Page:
Domestic Violence a Big Part of High Homicide Numbers

Domestic Violence a Big Part of High Homicide Numbers

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Ed Yeates Reporting So far this year, Utah crime tallies show the state has seen more than 40 murders. Domestic violence often accounts for a large percentage of homicides, in this case more than 30-percent.

Advocates and community members who want to march against domestic violence are going to be walking to the Ogden Municipal Amphitheater tonight. They want people to be aware of how often domestic violence occurs, which state advocates say is all too often.

The 2005 New Year had barely started when Utah recorded its first homicide. On January second, after an argument, police say a man shot and killed his ex-wife before turning the gun on himself.

Ned Sears, Office on Violence Against Women & Families: “A few years ago the high points was the physical abuse, and now we're having people end up being killed because of the relationship with someone they love."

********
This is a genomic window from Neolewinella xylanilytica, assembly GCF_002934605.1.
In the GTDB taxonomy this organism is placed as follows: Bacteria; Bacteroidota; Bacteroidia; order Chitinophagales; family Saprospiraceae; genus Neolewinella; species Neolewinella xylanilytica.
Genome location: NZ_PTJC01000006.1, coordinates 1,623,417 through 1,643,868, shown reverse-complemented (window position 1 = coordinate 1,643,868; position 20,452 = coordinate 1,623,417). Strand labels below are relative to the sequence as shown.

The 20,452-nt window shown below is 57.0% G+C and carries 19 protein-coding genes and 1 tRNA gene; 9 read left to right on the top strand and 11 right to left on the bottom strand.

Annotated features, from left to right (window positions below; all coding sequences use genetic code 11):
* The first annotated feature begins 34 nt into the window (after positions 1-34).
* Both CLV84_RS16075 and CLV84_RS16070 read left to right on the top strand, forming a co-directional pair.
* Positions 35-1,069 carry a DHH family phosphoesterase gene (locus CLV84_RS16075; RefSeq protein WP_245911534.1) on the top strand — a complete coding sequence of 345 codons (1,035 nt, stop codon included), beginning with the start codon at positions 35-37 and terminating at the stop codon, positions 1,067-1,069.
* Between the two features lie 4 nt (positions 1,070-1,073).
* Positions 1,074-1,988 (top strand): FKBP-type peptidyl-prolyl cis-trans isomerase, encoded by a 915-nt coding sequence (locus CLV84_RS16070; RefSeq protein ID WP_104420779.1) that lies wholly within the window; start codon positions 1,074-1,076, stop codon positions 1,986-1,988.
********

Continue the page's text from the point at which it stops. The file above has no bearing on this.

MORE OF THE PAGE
That one on January 2 was the first of 15 domestic violence-related homicides this year, according to the Domestic Violence Council. That's the same number they counted in all of last year.

Ned Sears: “I think domestic violence the last few months has really changed dramatically because of the severity of what's happening to individuals."

In April police arrested a man for allegedly killing his live-in girlfriend with a knife and dumping her body near a reservoir. The next month a man called his son to say he'd just killed the boy's mother. That same week, Lindsay Fauson was shot to death in front of her child and sister. Police arrested her ex-boyfriend.

Ned Searle: “I think one trend that's been disturbing to us as committee members is the trend of how many children have been witnesses to these murders."

At least 13 children watched or were home during a domestic violence homicide, like a woman who was killed in front of her three young children and teenage brother.

Ned Searle: “It's just incomprehendable to me to even think what those kids would be going through."

Searle says he hopes people listen to the statistics and pay heed.

Ned Searle: “I think what it teaches people that are in an abusive relationship is that it could be them."

The program at the amphitheater tonight will include domestic violence survivor stories and a balloon launch and candle ceremony to remember Utahns who have died.

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